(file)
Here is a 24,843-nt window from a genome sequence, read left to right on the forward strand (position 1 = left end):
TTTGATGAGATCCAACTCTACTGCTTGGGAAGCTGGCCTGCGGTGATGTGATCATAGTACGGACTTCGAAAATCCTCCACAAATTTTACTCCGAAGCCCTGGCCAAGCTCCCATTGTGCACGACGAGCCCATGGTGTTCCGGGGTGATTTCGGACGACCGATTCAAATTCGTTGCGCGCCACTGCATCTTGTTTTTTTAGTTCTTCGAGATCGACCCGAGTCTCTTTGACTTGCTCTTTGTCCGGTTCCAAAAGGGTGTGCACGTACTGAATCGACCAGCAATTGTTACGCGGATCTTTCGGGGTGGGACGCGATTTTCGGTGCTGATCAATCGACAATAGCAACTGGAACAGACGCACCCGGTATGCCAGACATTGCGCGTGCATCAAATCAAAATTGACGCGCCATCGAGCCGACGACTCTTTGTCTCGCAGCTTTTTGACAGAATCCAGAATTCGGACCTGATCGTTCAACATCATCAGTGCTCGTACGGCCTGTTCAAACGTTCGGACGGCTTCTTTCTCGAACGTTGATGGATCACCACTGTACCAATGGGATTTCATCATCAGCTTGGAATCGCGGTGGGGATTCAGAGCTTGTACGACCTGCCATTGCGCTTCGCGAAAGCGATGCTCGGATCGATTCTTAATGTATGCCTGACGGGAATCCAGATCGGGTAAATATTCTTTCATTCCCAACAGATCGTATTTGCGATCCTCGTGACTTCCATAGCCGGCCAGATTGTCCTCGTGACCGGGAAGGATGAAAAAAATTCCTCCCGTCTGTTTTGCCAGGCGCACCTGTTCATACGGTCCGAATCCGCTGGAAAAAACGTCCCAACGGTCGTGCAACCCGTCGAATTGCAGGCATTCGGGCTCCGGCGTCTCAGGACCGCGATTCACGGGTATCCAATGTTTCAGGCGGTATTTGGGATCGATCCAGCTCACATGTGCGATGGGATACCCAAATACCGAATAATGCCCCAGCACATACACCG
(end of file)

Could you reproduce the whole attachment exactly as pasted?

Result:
Here is a 24,843-nt window from a genome sequence, read left to right on the forward strand (position 1 = left end):
TTTGATGAGATCCAACTCTACTGCTTGGGAAGCTGGCCTGCGGTGATGTGATCATAGTACGGACTTCGAAAATCCTCCACAAATTTTACTCCGAAGCCCTGGCCAAGCTCCCATTGTGCACGACGAGCCCATGGTGTTCCGGGGTGATTTCGGACGACCGATTCAAATTCGTTGCGCGCCACTGCATCTTGTTTTTTTAGTTCTTCGAGATCGACCCGAGTCTCTTTGACTTGCTCTTTGTCCGGTTCCAAAAGGGTGTGCACGTACTGAATCGACCAGCAATTGTTACGCGGATCTTTCGGGGTGGGACGCGATTTTCGGTGCTGATCAATCGACAATAGCAACTGGAACAGACGCACCCGGTATGCCAGACATTGCGCGTGCATCAAATCAAAATTGACGCGCCATCGAGCCGACGACTCTTTGTCTCGCAGCTTTTTGACAGAATCCAGAATTCGGACCTGATCGTTCAACATCATCAGTGCTCGTACGGCCTGTTCAAACGTTCGGACGGCTTCTTTCTCGAACGTTGATGGATCACCACTGTACCAATGGGATTTCATCATCAGCTTGGAATCGCGGTGGGGATTCAGAGCTTGTACGACCTGCCATTGCGCTTCGCGAAAGCGATGCTCGGATCGATTCTTAATGTATGCCTGACGGGAATCCAGATCGGGTAAATATTCTTTCATTCCCAACAGATCGTATTTGCGATCCTCGTGACTTCCATAGCCGGCCAGATTGTCCTCGTGACCGGGAAGGATGAAAAAAATTCCTCCCGTCTGTTTTGCCAGGCGCACCTGTTCATACGGTCCGAATCCGCTGGAAAAAACGTCCCAACGGTCGTGCAACCCGTCGAATTGCAGGCATTCGGGCTCCGGCGTCTCAGGACCGCGATTCACGGGTATCCAATGTTTCAGGCGGTATTTGGGATCGATCCAGCTCACATGTGCGATGGGATACCCAAATACCGAATAATGCCCCAGCACATACACCG